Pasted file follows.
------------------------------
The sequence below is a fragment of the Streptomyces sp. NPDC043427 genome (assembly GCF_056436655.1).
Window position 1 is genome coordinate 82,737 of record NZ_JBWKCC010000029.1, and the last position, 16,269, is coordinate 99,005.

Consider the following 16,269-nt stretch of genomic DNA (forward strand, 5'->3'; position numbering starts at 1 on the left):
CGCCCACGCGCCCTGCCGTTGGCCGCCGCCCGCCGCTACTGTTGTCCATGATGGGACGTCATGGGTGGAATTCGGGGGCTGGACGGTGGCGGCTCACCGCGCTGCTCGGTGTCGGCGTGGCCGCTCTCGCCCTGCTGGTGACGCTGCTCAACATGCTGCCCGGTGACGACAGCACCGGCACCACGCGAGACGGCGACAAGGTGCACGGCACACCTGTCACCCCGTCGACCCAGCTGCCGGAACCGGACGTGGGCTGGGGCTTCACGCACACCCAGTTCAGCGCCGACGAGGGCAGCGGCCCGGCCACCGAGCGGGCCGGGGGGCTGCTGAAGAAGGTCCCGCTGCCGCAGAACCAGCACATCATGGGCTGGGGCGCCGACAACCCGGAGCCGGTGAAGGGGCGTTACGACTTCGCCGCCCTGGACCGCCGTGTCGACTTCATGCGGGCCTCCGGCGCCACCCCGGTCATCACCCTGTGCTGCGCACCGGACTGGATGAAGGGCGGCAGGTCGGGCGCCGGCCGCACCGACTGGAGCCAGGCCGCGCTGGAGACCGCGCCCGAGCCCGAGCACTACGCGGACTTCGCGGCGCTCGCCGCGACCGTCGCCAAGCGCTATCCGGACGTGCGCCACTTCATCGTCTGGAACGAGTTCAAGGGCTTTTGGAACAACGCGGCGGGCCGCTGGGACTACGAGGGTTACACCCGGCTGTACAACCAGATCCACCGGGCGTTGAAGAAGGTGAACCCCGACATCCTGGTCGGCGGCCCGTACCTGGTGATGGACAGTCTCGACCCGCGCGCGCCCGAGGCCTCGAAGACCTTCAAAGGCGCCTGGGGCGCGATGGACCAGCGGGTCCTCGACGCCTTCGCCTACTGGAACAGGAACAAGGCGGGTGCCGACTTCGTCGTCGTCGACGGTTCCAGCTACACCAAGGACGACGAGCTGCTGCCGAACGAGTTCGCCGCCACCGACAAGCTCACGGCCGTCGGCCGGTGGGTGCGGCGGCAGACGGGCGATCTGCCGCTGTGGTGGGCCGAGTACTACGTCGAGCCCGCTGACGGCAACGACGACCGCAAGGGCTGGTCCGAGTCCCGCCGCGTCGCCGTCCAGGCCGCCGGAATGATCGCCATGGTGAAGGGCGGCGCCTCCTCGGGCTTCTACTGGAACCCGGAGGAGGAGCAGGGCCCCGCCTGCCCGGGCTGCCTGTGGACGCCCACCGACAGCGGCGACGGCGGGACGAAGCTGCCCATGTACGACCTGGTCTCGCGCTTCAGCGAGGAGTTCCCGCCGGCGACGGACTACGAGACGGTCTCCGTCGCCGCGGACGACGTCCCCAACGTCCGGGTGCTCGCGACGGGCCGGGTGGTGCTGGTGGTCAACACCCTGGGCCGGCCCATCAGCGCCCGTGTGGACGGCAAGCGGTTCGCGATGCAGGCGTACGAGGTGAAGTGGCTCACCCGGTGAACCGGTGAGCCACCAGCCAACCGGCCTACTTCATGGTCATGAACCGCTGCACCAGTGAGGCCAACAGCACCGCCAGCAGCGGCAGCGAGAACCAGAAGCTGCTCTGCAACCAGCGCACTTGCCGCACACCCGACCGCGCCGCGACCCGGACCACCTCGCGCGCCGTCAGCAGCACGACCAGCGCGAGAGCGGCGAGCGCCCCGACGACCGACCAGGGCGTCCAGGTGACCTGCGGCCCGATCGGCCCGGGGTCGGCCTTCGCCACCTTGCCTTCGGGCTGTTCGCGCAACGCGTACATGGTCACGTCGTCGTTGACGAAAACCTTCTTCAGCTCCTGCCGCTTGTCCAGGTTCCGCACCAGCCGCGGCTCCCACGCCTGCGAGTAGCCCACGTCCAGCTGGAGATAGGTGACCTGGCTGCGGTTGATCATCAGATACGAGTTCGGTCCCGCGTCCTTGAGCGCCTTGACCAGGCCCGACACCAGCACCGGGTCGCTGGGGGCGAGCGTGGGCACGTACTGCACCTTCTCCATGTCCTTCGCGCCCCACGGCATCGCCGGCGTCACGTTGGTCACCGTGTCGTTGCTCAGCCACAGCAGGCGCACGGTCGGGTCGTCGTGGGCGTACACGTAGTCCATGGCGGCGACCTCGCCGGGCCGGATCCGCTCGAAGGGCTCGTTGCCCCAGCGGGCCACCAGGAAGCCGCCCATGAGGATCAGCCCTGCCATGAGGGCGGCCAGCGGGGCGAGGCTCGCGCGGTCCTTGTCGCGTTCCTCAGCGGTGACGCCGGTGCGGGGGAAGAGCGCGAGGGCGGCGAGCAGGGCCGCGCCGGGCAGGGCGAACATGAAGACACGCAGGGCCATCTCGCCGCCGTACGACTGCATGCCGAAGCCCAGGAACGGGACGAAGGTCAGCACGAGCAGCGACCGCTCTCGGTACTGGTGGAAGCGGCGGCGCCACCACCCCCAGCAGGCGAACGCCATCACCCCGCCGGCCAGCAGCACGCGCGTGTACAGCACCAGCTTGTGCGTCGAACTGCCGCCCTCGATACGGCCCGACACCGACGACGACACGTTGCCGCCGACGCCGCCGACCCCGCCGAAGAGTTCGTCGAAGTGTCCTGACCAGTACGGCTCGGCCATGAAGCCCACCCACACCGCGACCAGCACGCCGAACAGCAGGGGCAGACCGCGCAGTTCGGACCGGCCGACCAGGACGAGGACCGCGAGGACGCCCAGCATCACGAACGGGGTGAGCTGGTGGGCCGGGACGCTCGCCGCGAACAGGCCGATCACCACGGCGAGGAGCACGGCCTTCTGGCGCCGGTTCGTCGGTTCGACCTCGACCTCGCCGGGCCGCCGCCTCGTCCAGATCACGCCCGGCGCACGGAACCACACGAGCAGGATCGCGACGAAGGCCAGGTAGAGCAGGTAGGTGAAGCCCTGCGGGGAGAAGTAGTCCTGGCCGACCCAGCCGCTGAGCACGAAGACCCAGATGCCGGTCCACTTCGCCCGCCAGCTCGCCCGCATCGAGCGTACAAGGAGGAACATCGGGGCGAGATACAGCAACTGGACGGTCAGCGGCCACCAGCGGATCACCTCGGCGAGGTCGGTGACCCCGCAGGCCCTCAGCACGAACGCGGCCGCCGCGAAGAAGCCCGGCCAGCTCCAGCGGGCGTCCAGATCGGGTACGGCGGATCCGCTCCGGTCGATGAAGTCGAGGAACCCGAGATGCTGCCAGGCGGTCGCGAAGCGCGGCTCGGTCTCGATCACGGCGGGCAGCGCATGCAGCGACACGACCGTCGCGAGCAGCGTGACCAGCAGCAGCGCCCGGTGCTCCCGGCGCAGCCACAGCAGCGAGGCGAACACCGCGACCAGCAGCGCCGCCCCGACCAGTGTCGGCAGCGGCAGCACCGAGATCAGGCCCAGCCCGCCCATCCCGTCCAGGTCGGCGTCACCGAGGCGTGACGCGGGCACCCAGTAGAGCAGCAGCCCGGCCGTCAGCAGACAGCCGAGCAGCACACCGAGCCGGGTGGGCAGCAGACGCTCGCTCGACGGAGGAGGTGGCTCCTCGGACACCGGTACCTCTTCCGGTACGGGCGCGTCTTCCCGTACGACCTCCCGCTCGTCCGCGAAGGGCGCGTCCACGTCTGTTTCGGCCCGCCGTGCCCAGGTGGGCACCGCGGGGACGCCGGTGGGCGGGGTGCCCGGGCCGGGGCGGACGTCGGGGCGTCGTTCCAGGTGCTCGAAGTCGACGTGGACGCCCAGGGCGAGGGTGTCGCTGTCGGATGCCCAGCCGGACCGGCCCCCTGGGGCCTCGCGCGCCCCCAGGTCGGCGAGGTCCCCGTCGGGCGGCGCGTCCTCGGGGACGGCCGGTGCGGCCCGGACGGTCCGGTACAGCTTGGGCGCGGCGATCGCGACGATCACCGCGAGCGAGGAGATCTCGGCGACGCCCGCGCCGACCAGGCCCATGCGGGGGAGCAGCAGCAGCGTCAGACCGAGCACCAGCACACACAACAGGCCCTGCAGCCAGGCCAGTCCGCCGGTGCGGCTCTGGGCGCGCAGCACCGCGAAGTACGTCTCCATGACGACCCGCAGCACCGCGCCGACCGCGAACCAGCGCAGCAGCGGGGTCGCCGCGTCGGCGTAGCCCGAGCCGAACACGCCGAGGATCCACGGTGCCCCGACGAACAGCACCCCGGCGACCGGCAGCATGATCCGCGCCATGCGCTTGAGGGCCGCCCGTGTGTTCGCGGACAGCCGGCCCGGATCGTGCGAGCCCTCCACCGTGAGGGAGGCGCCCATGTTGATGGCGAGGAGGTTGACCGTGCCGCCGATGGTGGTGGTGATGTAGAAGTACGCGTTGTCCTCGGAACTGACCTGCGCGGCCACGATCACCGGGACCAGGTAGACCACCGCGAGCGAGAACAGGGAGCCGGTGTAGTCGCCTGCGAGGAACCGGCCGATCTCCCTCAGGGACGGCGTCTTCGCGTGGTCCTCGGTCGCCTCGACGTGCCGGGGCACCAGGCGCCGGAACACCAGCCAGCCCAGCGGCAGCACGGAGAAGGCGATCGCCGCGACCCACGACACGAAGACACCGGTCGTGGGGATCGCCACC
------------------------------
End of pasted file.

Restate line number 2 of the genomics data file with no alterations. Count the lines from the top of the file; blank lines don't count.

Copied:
Window position 1 is genome coordinate 82,737 of record NZ_JBWKCC010000029.1, and the last position, 16,269, is coordinate 99,005.